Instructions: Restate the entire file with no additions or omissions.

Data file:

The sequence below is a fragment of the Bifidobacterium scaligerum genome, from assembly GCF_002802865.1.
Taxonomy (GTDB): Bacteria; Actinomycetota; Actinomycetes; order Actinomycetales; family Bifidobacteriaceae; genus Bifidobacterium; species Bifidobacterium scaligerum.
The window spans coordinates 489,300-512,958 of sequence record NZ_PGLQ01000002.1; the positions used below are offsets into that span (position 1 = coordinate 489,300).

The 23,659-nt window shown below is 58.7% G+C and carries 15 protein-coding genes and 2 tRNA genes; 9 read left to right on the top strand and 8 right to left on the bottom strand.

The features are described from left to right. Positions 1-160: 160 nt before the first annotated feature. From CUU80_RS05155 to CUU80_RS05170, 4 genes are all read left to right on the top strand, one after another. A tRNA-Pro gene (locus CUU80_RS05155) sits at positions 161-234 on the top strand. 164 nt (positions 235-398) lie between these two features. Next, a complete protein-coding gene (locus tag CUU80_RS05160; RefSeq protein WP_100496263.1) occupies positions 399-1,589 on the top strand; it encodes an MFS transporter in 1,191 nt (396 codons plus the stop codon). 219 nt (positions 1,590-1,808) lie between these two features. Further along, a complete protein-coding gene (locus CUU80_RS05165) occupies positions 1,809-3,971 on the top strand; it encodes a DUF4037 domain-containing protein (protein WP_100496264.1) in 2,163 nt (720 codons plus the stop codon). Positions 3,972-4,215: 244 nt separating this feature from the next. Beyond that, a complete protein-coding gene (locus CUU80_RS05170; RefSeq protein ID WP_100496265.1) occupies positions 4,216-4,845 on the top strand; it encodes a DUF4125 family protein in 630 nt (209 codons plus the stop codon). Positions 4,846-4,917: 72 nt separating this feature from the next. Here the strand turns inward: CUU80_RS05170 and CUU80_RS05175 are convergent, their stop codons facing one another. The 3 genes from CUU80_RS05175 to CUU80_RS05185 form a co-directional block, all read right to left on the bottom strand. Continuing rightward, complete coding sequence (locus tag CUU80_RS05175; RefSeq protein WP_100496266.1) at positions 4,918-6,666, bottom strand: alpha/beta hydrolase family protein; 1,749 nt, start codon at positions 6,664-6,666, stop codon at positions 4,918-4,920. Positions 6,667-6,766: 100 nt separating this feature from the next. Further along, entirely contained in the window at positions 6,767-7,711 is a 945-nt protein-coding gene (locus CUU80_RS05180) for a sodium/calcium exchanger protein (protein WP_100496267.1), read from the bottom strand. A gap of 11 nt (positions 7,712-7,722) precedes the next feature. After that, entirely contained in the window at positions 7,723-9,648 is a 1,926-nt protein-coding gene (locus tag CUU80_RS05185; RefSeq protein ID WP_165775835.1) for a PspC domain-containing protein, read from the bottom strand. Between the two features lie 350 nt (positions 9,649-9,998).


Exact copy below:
The sequence below is a fragment of the Bifidobacterium scaligerum genome, from assembly GCF_002802865.1.
Taxonomy (GTDB): Bacteria; Actinomycetota; Actinomycetes; order Actinomycetales; family Bifidobacteriaceae; genus Bifidobacterium; species Bifidobacterium scaligerum.
The window spans coordinates 489,300-512,958 of sequence record NZ_PGLQ01000002.1; the positions used below are offsets into that span (position 1 = coordinate 489,300).

The 23,659-nt window shown below is 58.7% G+C and carries 15 protein-coding genes and 2 tRNA genes; 9 read left to right on the top strand and 8 right to left on the bottom strand.

The features are described from left to right. Positions 1-160: 160 nt before the first annotated feature. From CUU80_RS05155 to CUU80_RS05170, 4 genes are all read left to right on the top strand, one after another. A tRNA-Pro gene (locus CUU80_RS05155) sits at positions 161-234 on the top strand. 164 nt (positions 235-398) lie between these two features. Next, a complete protein-coding gene (locus tag CUU80_RS05160; RefSeq protein WP_100496263.1) occupies positions 399-1,589 on the top strand; it encodes an MFS transporter in 1,191 nt (396 codons plus the stop codon). 219 nt (positions 1,590-1,808) lie between these two features. Further along, a complete protein-coding gene (locus CUU80_RS05165) occupies positions 1,809-3,971 on the top strand; it encodes a DUF4037 domain-containing protein (protein WP_100496264.1) in 2,163 nt (720 codons plus the stop codon). Positions 3,972-4,215: 244 nt separating this feature from the next. Beyond that, a complete protein-coding gene (locus CUU80_RS05170; RefSeq protein ID WP_100496265.1) occupies positions 4,216-4,845 on the top strand; it encodes a DUF4125 family protein in 630 nt (209 codons plus the stop codon). Positions 4,846-4,917: 72 nt separating this feature from the next. Here the strand turns inward: CUU80_RS05170 and CUU80_RS05175 are convergent, their stop codons facing one another. The 3 genes from CUU80_RS05175 to CUU80_RS05185 form a co-directional block, all read right to left on the bottom strand. Continuing rightward, complete coding sequence (locus tag CUU80_RS05175; RefSeq protein WP_100496266.1) at positions 4,918-6,666, bottom strand: alpha/beta hydrolase family protein; 1,749 nt, start codon at positions 6,664-6,666, stop codon at positions 4,918-4,920. Positions 6,667-6,766: 100 nt separating this feature from the next. Further along, entirely contained in the window at positions 6,767-7,711 is a 945-nt protein-coding gene (locus CUU80_RS05180) for a sodium/calcium exchanger protein (protein WP_100496267.1), read from the bottom strand. A gap of 11 nt (positions 7,712-7,722) precedes the next feature. After that, entirely contained in the window at positions 7,723-9,648 is a 1,926-nt protein-coding gene (locus tag CUU80_RS05185; RefSeq protein ID WP_165775835.1) for a PspC domain-containing protein, read from the bottom strand. Between the two features lie 350 nt (positions 9,649-9,998).